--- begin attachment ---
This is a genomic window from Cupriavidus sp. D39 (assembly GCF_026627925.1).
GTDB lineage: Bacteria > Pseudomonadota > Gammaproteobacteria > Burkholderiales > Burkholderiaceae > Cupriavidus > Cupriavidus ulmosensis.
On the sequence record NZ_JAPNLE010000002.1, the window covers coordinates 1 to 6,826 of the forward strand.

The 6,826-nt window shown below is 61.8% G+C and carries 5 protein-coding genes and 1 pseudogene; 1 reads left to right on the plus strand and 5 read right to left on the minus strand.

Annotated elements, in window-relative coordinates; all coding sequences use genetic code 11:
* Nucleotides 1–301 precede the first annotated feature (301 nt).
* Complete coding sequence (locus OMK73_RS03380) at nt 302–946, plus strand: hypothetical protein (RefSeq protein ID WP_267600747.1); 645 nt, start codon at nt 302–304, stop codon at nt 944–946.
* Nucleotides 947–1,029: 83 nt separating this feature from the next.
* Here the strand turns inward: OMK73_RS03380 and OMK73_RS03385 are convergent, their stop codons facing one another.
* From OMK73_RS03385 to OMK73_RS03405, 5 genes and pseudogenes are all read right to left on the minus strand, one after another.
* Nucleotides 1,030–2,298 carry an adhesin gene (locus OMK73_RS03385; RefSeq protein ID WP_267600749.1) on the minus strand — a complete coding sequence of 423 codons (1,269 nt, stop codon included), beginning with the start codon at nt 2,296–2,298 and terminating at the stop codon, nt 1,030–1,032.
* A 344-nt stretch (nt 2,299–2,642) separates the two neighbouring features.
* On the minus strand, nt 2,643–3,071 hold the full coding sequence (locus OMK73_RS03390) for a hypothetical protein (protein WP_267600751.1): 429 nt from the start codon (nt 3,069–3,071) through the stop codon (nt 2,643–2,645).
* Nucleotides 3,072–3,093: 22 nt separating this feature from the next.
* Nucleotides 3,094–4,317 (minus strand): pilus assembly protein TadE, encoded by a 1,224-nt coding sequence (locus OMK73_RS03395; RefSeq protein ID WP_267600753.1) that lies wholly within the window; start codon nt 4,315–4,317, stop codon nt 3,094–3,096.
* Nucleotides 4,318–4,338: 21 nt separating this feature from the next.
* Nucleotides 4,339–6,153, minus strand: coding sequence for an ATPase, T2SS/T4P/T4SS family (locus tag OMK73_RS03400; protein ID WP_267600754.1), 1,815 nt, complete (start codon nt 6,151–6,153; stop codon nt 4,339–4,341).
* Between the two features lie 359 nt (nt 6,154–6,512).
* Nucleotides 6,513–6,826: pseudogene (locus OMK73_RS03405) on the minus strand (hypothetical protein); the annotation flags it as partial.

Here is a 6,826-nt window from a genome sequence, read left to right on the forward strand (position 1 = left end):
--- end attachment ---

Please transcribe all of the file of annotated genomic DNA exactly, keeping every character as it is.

This is a genomic window from Cupriavidus sp. D39 (assembly GCF_026627925.1).
GTDB lineage: Bacteria > Pseudomonadota > Gammaproteobacteria > Burkholderiales > Burkholderiaceae > Cupriavidus > Cupriavidus ulmosensis.
On the sequence record NZ_JAPNLE010000002.1, the window covers coordinates 1 to 6,826 of the forward strand.

The 6,826-nt window shown below is 61.8% G+C and carries 5 protein-coding genes and 1 pseudogene; 1 reads left to right on the plus strand and 5 read right to left on the minus strand.

Annotated elements, in window-relative coordinates; all coding sequences use genetic code 11:
* Nucleotides 1–301 precede the first annotated feature (301 nt).
* Complete coding sequence (locus OMK73_RS03380) at nt 302–946, plus strand: hypothetical protein (RefSeq protein ID WP_267600747.1); 645 nt, start codon at nt 302–304, stop codon at nt 944–946.
* Nucleotides 947–1,029: 83 nt separating this feature from the next.
* Here the strand turns inward: OMK73_RS03380 and OMK73_RS03385 are convergent, their stop codons facing one another.
* From OMK73_RS03385 to OMK73_RS03405, 5 genes and pseudogenes are all read right to left on the minus strand, one after another.
* Nucleotides 1,030–2,298 carry an adhesin gene (locus OMK73_RS03385; RefSeq protein ID WP_267600749.1) on the minus strand — a complete coding sequence of 423 codons (1,269 nt, stop codon included), beginning with the start codon at nt 2,296–2,298 and terminating at the stop codon, nt 1,030–1,032.
* A 344-nt stretch (nt 2,299–2,642) separates the two neighbouring features.
* On the minus strand, nt 2,643–3,071 hold the full coding sequence (locus OMK73_RS03390) for a hypothetical protein (protein WP_267600751.1): 429 nt from the start codon (nt 3,069–3,071) through the stop codon (nt 2,643–2,645).
* Nucleotides 3,072–3,093: 22 nt separating this feature from the next.
* Nucleotides 3,094–4,317 (minus strand): pilus assembly protein TadE, encoded by a 1,224-nt coding sequence (locus OMK73_RS03395; RefSeq protein ID WP_267600753.1) that lies wholly within the window; start codon nt 4,315–4,317, stop codon nt 3,094–3,096.
* Nucleotides 4,318–4,338: 21 nt separating this feature from the next.
* Nucleotides 4,339–6,153, minus strand: coding sequence for an ATPase, T2SS/T4P/T4SS family (locus tag OMK73_RS03400; protein ID WP_267600754.1), 1,815 nt, complete (start codon nt 6,151–6,153; stop codon nt 4,339–4,341).
* Between the two features lie 359 nt (nt 6,154–6,512).
* Nucleotides 6,513–6,826: pseudogene (locus OMK73_RS03405) on the minus strand (hypothetical protein); the annotation flags it as partial.

Here is a 6,826-nt window from a genome sequence, read left to right on the forward strand (position 1 = left end):